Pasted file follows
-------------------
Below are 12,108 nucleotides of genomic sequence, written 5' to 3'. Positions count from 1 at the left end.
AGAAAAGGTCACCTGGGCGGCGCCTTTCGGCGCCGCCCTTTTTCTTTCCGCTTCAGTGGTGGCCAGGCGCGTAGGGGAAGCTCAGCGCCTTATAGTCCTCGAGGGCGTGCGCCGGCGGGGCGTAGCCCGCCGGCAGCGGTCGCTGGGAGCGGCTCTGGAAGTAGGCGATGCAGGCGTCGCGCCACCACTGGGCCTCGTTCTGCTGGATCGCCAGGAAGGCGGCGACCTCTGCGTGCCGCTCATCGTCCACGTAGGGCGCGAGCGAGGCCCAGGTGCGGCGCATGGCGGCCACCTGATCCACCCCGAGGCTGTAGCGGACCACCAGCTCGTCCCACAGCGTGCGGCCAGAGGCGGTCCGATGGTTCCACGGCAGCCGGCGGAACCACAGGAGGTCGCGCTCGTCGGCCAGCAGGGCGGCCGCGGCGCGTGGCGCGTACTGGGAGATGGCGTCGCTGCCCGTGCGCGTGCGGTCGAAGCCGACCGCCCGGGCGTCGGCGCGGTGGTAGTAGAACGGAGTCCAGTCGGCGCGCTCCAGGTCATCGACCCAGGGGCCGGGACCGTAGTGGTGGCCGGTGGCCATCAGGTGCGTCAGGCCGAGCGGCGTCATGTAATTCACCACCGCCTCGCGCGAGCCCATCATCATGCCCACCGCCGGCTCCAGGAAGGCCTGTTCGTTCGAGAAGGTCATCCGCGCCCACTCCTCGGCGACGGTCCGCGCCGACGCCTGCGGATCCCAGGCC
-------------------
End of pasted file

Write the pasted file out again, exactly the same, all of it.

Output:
Below are 12,108 nucleotides of genomic sequence, written 5' to 3'. Positions count from 1 at the left end.
AGAAAAGGTCACCTGGGCGGCGCCTTTCGGCGCCGCCCTTTTTCTTTCCGCTTCAGTGGTGGCCAGGCGCGTAGGGGAAGCTCAGCGCCTTATAGTCCTCGAGGGCGTGCGCCGGCGGGGCGTAGCCCGCCGGCAGCGGTCGCTGGGAGCGGCTCTGGAAGTAGGCGATGCAGGCGTCGCGCCACCACTGGGCCTCGTTCTGCTGGATCGCCAGGAAGGCGGCGACCTCTGCGTGCCGCTCATCGTCCACGTAGGGCGCGAGCGAGGCCCAGGTGCGGCGCATGGCGGCCACCTGATCCACCCCGAGGCTGTAGCGGACCACCAGCTCGTCCCACAGCGTGCGGCCAGAGGCGGTCCGATGGTTCCACGGCAGCCGGCGGAACCACAGGAGGTCGCGCTCGTCGGCCAGCAGGGCGGCCGCGGCGCGTGGCGCGTACTGGGAGATGGCGTCGCTGCCCGTGCGCGTGCGGTCGAAGCCGACCGCCCGGGCGTCGGCGCGGTGGTAGTAGAACGGAGTCCAGTCGGCGCGCTCCAGGTCATCGACCCAGGGGCCGGGACCGTAGTGGTGGCCGGTGGCCATCAGGTGCGTCAGGCCGAGCGGCGTCATGTAATTCACCACCGCCTCGCGCGAGCCCATCATCATGCCCACCGCCGGCTCCAGGAAGGCCTGTTCGTTCGAGAAGGTCATCCGCGCCCACTCCTCGGCGACGGTCCGCGCCGACGCCTGCGGATCCCAGGCC